Cameron Rupp caught Miguel Alfredo Gonzalez in spring training.
"His command was a little iffy — he had trouble throwing strikes — and the velocity wasn't there," the IronPigs catcher said of Gonzalez, a Cuban defector who received a $12-million, four-year major league contract from the Phillies last August after defecting from Cuba earlier in 2013.
"He was a bit more raw than what I had anticipated — not as polished, maybe I should say, you might expect of an older kid," IronPigs manager Dave Brundage said. "I had never seen him, never seen video on him. But you obviously knew that someone in there liked his arm."
Fast forward about five months, boith Rupp and Brundage are seeing a much different pitcher.
"It comes out a lot different than it did in the spring," Rupp said after Gonzalez looked sharp again in his second outing with Lehigh Valley during a 7-1 win over Durham Monday night before 9,564 fans at Coca-Cola Park.
Greg Smith allowed one run over seven innings to pick up his first victory in a month and Maikel Franco had two hits and knocked in two runs for the IronPigs (53-63), who close out the six-game home stand with a 11:35 a.m. start today against the Bulls.
When he signed last August, some projected Gonzelez as a member of the Phillies rotation coming out fo camp. But slowed by a sore shoulder and mechanical issues, Gonzalez was left behind in Clearwater when the season opened and didn't throw his first official minor league pitch until May 15 with the Single-A Threshers and has been working his way up the ladder since.
Monday's scoreless inning, his second since joining the team on Friday, lowered his overall ERA this season to 3.69 in 31 2/3 innings over the three levels, with 37 strikeouts and 16 walks.
In 17 1/3 innings between Reading and the IronPigs, Gonzalez has a 2.60 ERA (five earned runs), with 26 strikeouts and seven walks.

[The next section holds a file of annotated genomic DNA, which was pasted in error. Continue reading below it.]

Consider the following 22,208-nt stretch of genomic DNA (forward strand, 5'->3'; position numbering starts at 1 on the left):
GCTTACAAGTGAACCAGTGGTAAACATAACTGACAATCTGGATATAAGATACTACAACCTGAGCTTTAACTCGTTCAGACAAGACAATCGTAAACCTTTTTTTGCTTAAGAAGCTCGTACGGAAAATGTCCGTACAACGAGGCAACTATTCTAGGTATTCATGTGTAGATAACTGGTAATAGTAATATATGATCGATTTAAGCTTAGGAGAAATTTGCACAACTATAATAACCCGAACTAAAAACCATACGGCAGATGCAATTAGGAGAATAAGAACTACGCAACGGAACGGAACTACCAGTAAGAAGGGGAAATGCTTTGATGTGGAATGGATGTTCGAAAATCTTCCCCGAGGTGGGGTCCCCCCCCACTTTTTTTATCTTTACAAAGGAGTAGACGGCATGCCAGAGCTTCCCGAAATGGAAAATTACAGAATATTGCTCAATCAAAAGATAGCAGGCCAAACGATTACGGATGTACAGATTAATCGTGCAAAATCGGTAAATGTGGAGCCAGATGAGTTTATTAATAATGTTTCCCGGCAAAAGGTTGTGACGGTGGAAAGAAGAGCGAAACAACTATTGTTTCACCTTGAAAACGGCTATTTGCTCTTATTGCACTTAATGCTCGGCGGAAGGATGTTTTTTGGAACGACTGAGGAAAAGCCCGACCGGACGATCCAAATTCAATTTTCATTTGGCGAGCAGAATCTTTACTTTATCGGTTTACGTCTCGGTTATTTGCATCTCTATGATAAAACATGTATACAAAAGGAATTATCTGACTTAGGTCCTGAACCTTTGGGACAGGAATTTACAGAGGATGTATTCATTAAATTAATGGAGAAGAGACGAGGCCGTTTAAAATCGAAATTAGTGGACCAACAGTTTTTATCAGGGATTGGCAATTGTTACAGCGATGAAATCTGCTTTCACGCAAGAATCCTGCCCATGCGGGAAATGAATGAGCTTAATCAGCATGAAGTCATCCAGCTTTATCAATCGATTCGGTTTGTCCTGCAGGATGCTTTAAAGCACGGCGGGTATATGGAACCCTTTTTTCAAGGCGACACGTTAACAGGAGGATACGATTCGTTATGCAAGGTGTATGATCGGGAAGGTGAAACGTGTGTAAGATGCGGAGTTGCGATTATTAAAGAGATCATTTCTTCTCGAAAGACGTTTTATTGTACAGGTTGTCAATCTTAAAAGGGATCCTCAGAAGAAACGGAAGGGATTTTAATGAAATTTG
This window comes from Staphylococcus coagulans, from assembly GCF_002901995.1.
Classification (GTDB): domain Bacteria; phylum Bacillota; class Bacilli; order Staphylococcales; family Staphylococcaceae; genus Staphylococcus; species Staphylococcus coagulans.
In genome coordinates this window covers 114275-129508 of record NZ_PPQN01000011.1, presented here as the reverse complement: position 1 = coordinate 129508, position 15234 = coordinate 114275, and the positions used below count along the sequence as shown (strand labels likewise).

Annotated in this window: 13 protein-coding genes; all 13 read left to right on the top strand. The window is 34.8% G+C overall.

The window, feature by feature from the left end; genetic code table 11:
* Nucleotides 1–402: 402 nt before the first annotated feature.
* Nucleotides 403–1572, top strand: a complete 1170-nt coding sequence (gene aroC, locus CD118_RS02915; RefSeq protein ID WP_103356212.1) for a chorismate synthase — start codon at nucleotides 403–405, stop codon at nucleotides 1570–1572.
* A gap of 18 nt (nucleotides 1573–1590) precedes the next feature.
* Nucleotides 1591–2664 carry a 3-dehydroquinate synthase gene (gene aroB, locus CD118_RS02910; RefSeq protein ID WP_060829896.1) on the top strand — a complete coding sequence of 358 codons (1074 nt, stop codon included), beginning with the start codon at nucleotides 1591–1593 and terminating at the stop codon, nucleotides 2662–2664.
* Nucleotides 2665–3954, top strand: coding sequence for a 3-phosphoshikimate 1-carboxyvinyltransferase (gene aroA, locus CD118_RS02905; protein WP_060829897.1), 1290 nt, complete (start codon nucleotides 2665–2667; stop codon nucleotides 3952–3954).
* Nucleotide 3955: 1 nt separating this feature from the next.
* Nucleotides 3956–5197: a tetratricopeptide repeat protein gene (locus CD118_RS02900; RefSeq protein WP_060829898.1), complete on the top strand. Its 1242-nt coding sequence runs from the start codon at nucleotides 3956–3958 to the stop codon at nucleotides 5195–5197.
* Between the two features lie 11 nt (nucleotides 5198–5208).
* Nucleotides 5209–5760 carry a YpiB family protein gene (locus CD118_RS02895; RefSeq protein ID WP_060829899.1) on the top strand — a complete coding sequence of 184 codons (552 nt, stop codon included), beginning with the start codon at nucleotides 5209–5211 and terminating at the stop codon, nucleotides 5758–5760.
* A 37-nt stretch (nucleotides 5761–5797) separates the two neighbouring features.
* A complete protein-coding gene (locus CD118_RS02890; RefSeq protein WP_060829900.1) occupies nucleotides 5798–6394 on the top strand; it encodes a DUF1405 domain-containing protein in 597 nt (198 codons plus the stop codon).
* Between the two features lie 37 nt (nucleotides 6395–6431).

"It's a complete 180-degree change," IronPigs pitching coach Ray Burris said. "There were things in his mechanics that had to be ironed out, and he's a much different pitcher."
Although Burris said he believes the radar gun is overrated, Gonzalez hit 96 mph on several of his 12 pitches.
"I think he was better tonight [than his Saturday IronPigs debut]," Brundage said. "He was sharper, he had better command of his fastball, more velocity, more aggressive … you could see he had more life tonight."
"He was throwing harder and his ball was in the zone more than it was the other night," said Rupp, who also caught Gonzalez at Clearwater while the catcher was rehabbing his oblique strain. "He missed a lot of barrels and that's what he gets paid to do."
Gonzalez gave up a two-out double.
"He established his fastball and then used his secondary pitches well after the hit," Burris said.
Brundage said the next step in Gonzalez's development is to see him get "stretched out" a little bit with two-inning outings and back-to-back outings
Luis Garcia closed out with a perfect ninth as the three pitchers combined to throw just 107 pitches without a walk.
Faced with what he called a "thin" bullpen before the game, Brundage hoped for an extended outing from Smith, and the veteran left-hander, seeking his first victory since July 1 at Scranton, complied.
Smith (8-8) allowed one run, a seventh-inning home run by Wilson Betemit. He struck out four and didn't walk a batter while throwing 57 of his 86 pitches for strikes.
It was Smith's first start at Coca-Cola Park since June 26, when he blanked Rochester on two hits over six innings.
His teammates gave him plenty of offensive support, with a three-run third and a four-run fourth.